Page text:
I was at a networking breakfast in Swindon recently, listening to an interesting presentation on employee engagement.
The tenet of the talk was around dialogue, employee choice, training and development and creating the right working environment.
One thing that was mentioned, however, was slightly irksome. While everything had been about bespoke solutions, treating employees as individuals and so on, it was then declared that, in terms of the workspace, there should be open plan offices in place.
Open plan offices are better?
As well as going against the grain of the presentation, by being prescriptive, it was simply ill-informed. You see, it is easy to believe that open plan is better because it replaces a hierarchical office structure with something far more democratic, open and engaging.
But the evidence for this is, to say the least, mixed. For the most part it is only a certain section of the workforce that are placed in open plan spaces; the senior management still have their offices on the perimeter or another floor.
However, the real problem is that it hasn’t been the solution many hoped for. A variety of research has found that open plan is distracting, disruptive and decreases performance. It can be stressful because of all these things, but also because open plan spaces are often monitored, or at least feel so.
This means that any benefit from an egalitarian system with quick and easy access to team members and an open forum for ideas and knowledge share, is quickly swept aside by feelings of vulnerability and concerns over trust and privacy.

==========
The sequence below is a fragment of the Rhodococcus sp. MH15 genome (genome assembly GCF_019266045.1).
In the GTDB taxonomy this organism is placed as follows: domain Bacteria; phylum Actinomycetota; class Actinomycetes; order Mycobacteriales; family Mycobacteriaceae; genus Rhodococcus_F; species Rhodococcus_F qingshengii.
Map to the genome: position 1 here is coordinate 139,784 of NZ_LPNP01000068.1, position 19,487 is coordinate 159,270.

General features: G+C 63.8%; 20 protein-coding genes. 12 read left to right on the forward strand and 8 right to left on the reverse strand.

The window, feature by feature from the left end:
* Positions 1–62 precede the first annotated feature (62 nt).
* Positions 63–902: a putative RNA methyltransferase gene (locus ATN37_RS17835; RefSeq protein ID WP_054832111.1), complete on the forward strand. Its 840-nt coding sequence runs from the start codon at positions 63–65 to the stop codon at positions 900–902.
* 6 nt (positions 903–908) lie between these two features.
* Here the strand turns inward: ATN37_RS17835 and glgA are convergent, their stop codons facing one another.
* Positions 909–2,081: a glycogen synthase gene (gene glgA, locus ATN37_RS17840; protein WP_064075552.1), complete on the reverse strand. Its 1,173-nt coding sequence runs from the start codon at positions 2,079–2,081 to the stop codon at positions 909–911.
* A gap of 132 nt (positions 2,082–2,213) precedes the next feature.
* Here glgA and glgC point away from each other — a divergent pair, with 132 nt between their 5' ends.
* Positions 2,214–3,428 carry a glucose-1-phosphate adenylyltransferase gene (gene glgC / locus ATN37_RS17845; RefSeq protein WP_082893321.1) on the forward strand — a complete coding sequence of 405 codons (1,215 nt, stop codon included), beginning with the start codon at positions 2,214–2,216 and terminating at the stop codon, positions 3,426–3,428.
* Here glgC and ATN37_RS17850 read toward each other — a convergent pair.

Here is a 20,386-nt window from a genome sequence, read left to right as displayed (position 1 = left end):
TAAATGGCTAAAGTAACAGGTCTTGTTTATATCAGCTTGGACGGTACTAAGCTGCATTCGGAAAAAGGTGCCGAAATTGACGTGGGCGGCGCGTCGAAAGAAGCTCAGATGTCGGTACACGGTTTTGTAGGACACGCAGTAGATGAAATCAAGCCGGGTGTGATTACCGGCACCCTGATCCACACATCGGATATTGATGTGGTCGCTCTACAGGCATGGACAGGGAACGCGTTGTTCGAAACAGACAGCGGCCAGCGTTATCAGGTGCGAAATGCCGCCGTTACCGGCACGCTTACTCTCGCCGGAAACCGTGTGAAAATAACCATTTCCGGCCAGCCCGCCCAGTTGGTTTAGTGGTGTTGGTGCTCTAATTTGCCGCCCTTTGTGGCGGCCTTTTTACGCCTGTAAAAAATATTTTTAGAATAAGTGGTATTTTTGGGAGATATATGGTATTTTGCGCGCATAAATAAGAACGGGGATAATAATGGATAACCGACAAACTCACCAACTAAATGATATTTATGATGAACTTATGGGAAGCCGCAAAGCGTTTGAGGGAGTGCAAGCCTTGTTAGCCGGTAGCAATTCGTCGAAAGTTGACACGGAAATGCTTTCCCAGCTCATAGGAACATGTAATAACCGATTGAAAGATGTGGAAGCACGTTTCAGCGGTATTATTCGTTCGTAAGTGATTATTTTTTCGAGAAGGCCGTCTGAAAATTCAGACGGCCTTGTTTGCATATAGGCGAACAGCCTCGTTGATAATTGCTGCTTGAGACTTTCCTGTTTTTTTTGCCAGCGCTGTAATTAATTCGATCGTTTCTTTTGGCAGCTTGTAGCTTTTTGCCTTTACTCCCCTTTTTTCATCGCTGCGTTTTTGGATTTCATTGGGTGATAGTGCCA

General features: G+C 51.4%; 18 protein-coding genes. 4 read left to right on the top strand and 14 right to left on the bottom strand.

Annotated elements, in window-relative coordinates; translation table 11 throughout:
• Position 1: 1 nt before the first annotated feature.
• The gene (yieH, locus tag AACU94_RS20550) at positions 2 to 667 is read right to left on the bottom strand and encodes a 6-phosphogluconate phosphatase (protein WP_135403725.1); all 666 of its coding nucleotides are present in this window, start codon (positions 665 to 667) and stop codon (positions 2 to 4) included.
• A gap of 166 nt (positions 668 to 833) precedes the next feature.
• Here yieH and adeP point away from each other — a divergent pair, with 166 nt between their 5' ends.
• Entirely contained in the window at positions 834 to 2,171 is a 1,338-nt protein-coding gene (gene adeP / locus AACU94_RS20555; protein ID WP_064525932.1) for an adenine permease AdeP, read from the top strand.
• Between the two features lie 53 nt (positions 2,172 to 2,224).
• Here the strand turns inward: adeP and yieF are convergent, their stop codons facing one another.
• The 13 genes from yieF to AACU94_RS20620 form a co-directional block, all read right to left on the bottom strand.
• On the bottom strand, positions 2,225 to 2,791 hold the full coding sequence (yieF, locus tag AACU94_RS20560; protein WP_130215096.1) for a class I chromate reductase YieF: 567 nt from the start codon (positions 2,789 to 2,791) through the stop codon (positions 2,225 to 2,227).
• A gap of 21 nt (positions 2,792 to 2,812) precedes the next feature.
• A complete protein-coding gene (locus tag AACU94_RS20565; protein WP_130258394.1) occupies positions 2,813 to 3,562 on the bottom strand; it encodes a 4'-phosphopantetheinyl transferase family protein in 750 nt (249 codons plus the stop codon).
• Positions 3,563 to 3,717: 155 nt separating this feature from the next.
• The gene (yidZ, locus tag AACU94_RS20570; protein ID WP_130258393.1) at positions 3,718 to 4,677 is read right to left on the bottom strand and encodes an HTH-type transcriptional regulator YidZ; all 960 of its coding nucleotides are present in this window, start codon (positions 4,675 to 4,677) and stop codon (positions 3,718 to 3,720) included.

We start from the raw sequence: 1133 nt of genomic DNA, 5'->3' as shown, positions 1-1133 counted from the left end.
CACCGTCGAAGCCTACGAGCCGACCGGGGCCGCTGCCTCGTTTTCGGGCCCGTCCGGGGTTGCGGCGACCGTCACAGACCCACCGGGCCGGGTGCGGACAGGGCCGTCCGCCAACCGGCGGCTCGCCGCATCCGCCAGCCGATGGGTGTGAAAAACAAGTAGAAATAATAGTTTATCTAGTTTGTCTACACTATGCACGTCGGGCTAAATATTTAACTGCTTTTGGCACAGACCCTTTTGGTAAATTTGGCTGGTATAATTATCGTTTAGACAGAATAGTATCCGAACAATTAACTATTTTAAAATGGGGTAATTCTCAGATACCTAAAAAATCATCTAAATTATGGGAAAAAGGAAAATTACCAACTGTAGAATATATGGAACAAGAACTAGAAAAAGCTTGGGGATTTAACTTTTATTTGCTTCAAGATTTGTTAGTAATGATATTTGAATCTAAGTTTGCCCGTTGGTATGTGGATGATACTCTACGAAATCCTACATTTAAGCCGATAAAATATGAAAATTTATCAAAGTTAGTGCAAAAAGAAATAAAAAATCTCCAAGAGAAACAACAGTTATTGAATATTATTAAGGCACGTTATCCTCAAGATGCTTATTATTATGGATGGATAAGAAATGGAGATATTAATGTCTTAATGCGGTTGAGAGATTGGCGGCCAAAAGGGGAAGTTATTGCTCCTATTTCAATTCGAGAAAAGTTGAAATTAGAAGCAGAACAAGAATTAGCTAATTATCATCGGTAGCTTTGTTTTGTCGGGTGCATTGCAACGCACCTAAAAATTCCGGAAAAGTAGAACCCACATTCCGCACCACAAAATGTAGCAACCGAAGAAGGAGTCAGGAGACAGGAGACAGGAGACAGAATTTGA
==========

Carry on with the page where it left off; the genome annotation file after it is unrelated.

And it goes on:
Can open plan work?
This is not to suggest that open plan offices are somehow wrong and never work. When thought out carefully and done with the involvement of people working in the space, when there is the right balance of privacy and collaboration, trust and expectation and freedom and responsibility, then performance and welfare can both be enhanced.
And that is the point isn’t it? No solution is likely to work every time, in every case; each situation needs consideration based on the business, culture and the people involved.
The suggestion should not be that open plan is best; rather it should be to consider the design and layout of office space in terms of type of work, different tasks, acoustics, ergonomics, workflow and employee preferences.
Thus the solution in a given case may be open plan, but that is because it is the best option in a particular scenario, not because someone has dictated it so or simply lacked imagination.
Guardian: Open plan offices bad for your health
SteelcaseReport: Engagement and the global workplace